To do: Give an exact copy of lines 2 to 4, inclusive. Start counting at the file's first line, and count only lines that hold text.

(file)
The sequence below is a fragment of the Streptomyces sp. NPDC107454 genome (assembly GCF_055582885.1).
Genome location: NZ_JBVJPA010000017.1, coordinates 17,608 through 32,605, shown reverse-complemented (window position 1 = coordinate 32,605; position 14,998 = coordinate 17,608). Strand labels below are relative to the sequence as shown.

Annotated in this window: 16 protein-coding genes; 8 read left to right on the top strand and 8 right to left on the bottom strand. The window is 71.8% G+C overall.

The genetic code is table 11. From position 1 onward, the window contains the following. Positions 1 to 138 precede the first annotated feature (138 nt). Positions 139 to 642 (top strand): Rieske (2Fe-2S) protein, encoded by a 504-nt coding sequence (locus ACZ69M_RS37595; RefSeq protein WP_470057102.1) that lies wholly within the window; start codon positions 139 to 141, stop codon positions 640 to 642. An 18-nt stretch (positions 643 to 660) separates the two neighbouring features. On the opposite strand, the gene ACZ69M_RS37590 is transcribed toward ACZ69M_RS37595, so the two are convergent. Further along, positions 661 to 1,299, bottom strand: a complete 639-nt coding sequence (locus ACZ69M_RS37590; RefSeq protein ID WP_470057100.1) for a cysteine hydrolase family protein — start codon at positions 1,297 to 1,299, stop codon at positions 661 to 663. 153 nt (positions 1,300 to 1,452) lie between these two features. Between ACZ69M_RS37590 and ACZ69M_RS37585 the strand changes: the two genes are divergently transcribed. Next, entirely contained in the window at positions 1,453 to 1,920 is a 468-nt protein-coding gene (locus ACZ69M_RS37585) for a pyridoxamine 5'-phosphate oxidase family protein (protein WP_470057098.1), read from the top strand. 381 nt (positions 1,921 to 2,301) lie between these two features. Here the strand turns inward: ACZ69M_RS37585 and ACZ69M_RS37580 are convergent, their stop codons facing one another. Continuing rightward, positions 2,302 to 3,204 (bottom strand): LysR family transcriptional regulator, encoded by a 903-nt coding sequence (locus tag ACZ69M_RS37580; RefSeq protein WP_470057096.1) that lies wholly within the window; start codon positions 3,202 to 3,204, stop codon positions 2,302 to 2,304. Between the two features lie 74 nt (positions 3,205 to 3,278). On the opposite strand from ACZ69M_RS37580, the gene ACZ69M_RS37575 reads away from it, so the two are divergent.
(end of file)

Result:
Genome location: NZ_JBVJPA010000017.1, coordinates 17,608 through 32,605, shown reverse-complemented (window position 1 = coordinate 32,605; position 14,998 = coordinate 17,608). Strand labels below are relative to the sequence as shown.

Annotated in this window: 16 protein-coding genes; 8 read left to right on the top strand and 8 right to left on the bottom strand. The window is 71.8% G+C overall.

The genetic code is table 11. From position 1 onward, the window contains the following. Positions 1 to 138 precede the first annotated feature (138 nt). Positions 139 to 642 (top strand): Rieske (2Fe-2S) protein, encoded by a 504-nt coding sequence (locus ACZ69M_RS37595; RefSeq protein WP_470057102.1) that lies wholly within the window; start codon positions 139 to 141, stop codon positions 640 to 642. An 18-nt stretch (positions 643 to 660) separates the two neighbouring features. On the opposite strand, the gene ACZ69M_RS37590 is transcribed toward ACZ69M_RS37595, so the two are convergent. Further along, positions 661 to 1,299, bottom strand: a complete 639-nt coding sequence (locus ACZ69M_RS37590; RefSeq protein ID WP_470057100.1) for a cysteine hydrolase family protein — start codon at positions 1,297 to 1,299, stop codon at positions 661 to 663. 153 nt (positions 1,300 to 1,452) lie between these two features. Between ACZ69M_RS37590 and ACZ69M_RS37585 the strand changes: the two genes are divergently transcribed. Next, entirely contained in the window at positions 1,453 to 1,920 is a 468-nt protein-coding gene (locus ACZ69M_RS37585) for a pyridoxamine 5'-phosphate oxidase family protein (protein WP_470057098.1), read from the top strand. 381 nt (positions 1,921 to 2,301) lie between these two features. Here the strand turns inward: ACZ69M_RS37585 and ACZ69M_RS37580 are convergent, their stop codons facing one another. Continuing rightward, positions 2,302 to 3,204 (bottom strand): LysR family transcriptional regulator, encoded by a 903-nt coding sequence (locus tag ACZ69M_RS37580; RefSeq protein WP_470057096.1) that lies wholly within the window; start codon positions 3,202 to 3,204, stop codon positions 2,302 to 2,304. Between the two features lie 74 nt (positions 3,205 to 3,278). On the opposite strand from ACZ69M_RS37580, the gene ACZ69M_RS37575 reads away from it, so the two are divergent.